If we accept that account information is regularly and inevitably going to be exposed, as the litany of recent breaches suggests, the next question is how to design a system’s security to survive it.
You can tell your users not to reuse passwords, but you cannot actually force them to do so (not knowing what they are). Also, at some level of scale that expectation is unrealistic without resorting to master password lists, increasing the stakes of that information’s exposure. “One password to rule them all” is great, if you don’t mind making everything dependent on your master list/system. Where would you keep it? On your laptop that never fails, that iPhone you never lose or that desktop at the job you’ll have forever? Allow yourself a half-second to consider keeping it on all of them before returning to the premise that we’re trying to improve security.
Mnemonic systems (e.g. based on something like the date of account creation: “YYYYMM[my initials]”) might be useful, with the downside of predictability. Picking an inscrutable mnemonic that nobody else knows is probably the best approach, but honestly, the world where users can be expected to be able to individually create, remember and reliably perform cryptographic functions in their heads is a totally different security universe than the one we live in.
One is not enough
The problem boils down to a static username and password alone being an insufficient threshold. The only factor in this method of authentication is “something you know.” We’re very familiar with other methods of authentication, like car keys or ATM cards being “something you have”, but how do we add them to systems that are served up by browsers around the web? The established model is to give the user something to have, namely a password generator: for example, Amazon employs a very affordable ($13) Gemalto Ezio device for use with their hosting environment’s multi-factor authentication. If you are staking the operations of your library or your clients libraries on EC2, on a simple cost/benefit, you certainly should use Ezio. There are plenty of other similar options, including RSA’s SecureID, if you want to roll your own.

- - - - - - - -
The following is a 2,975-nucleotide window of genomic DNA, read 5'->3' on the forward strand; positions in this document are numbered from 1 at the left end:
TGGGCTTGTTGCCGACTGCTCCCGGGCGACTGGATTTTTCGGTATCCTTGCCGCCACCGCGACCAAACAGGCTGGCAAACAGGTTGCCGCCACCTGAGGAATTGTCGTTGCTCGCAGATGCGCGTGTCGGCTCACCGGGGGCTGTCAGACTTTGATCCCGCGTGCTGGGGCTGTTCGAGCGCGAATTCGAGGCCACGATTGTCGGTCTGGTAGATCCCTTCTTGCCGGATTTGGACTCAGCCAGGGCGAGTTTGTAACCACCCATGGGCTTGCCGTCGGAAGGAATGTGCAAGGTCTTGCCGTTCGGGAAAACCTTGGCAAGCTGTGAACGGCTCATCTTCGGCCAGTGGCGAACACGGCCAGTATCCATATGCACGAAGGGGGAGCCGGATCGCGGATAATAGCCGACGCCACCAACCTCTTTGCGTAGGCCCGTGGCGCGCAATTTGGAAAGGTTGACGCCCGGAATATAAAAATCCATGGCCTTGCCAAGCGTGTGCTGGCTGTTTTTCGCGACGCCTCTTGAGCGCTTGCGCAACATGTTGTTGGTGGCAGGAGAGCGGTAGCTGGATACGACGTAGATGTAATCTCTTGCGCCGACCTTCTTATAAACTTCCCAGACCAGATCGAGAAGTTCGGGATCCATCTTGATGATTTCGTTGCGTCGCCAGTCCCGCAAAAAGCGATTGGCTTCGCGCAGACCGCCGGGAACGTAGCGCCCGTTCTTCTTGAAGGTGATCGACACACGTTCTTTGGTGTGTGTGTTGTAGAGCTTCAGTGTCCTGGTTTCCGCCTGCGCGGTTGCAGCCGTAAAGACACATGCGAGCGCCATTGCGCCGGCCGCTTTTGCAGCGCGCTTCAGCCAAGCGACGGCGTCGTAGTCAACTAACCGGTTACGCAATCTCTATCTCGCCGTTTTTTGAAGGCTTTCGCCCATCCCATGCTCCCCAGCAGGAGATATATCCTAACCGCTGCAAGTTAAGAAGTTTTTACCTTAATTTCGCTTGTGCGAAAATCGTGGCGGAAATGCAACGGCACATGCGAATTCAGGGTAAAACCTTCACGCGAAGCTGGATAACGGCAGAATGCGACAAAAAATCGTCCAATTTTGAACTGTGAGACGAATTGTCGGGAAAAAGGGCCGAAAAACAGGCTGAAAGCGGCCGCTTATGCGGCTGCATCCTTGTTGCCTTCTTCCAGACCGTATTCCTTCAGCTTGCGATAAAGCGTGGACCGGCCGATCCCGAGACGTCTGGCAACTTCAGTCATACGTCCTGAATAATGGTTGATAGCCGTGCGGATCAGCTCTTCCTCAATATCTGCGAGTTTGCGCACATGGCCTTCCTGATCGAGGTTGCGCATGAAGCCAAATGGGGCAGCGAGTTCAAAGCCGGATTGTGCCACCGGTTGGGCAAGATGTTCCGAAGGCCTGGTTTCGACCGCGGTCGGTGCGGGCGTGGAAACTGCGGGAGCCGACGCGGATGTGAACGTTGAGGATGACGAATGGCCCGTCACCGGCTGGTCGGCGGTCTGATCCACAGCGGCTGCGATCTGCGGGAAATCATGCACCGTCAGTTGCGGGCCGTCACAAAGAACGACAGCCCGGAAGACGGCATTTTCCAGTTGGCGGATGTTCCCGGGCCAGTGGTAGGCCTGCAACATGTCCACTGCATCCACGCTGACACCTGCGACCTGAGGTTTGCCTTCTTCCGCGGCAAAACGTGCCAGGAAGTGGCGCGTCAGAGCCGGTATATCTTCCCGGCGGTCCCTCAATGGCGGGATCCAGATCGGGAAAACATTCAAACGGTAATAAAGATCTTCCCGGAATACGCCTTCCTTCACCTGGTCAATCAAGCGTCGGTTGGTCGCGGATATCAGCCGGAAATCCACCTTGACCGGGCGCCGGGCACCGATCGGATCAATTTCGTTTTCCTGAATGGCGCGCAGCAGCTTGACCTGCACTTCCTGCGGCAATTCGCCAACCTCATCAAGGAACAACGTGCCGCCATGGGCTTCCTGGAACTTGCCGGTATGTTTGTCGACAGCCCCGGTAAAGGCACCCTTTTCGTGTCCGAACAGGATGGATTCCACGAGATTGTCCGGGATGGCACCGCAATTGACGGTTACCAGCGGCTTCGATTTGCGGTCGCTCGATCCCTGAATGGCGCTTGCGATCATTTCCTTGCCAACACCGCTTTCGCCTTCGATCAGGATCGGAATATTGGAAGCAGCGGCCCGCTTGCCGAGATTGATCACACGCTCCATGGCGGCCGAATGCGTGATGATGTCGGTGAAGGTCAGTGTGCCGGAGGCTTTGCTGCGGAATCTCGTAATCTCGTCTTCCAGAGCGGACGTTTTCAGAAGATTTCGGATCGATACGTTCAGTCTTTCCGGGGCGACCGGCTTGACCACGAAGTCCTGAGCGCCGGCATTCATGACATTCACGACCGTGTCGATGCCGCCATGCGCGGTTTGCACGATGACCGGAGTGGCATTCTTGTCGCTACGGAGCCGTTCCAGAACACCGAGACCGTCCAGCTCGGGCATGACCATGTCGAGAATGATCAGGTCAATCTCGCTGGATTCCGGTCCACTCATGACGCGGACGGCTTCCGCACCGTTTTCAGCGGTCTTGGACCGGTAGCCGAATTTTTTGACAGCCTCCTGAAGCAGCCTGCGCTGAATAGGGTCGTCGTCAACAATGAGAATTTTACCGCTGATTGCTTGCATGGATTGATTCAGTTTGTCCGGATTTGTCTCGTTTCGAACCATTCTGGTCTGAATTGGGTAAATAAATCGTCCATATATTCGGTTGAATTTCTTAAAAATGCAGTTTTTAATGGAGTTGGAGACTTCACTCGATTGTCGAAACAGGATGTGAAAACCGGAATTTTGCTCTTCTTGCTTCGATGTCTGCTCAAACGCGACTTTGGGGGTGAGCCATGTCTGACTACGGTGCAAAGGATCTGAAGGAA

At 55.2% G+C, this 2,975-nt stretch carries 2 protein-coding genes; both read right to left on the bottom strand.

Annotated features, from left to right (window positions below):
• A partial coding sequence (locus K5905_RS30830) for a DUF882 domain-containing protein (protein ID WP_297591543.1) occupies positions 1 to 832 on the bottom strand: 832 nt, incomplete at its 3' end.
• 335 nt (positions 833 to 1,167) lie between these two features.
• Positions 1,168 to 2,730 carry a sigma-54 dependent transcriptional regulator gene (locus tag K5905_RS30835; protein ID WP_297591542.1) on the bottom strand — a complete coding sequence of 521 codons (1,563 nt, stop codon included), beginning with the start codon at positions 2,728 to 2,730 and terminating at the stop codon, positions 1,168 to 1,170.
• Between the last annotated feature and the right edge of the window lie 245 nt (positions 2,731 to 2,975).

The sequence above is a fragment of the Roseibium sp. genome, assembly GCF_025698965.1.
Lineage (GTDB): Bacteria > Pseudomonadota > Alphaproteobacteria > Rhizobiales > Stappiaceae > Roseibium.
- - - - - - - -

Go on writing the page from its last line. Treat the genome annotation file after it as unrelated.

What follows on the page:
What goes into each device is essentially a small operating system, software and secure storage. The software is able to use a unique identifier from storage to produce a deterministic new string on a regular interval (typically every minute). But a newer model has emerged from the realization that users already have uniquely identified hardware with an OS, namely their mobile phones, needing only the software for completion. Now you can save $15 and a few days shipping by just installing the app of your choice:
- RSA SecureID: iPhone or Android,
- Google Authenticator: iPhone or Android,
- Battle.NET Authenticator: iPhone or Android,
- and the rest: iPhone or Android.
So while you’re waiting for work to approve or integrate mutli-factor, or just finish moving everything to the damn cloud already, you can at least secure your Google account (or even protect your Warcraft Paladin) against unwanted access.
For me, my Google account is the core of my online life, having used Gmail and Documents at two previous jobs already. Calendar, Picasa, Groups, Reader and the many sites featuring Google integration are all dependent on it. Almost all my online accounts are linked back to Gmail. Even the local community radio station I volunteer at automates its broadcast off of feeds assembled by Reader. So the chance to add another layer of security for free is one I am quite happy to utilize and recommend.
Not every application that hits Google is equipped to handle multi-factor authentication. As a workaround, Google provides long-form application-specific passwords. This is a well-tailored solution inasmuch as it allows old apps to keep working without risk to the rest of your account.
Google can also remember authorization from a given machine for up to a month, so you won’t have to keep tapping the app every time you sit down on your main systems. To avoid the problem of losing your phone, having your battery run out, etc. you should print off and stash some 1-time use verification codes. There are also fallback options for sending codes to a secondary phone number. Make sure you go through all the configuration steps before throwing the switch, or else you may effectively secure your accounts against yourself.
For additional reading, and as a next level of functionality for your servers, check out my emerging favorites, Duo Security for their mobile-based solutions including the ability to authenticate via touch-tone when their servers call your phone. Very cool, no app needed!
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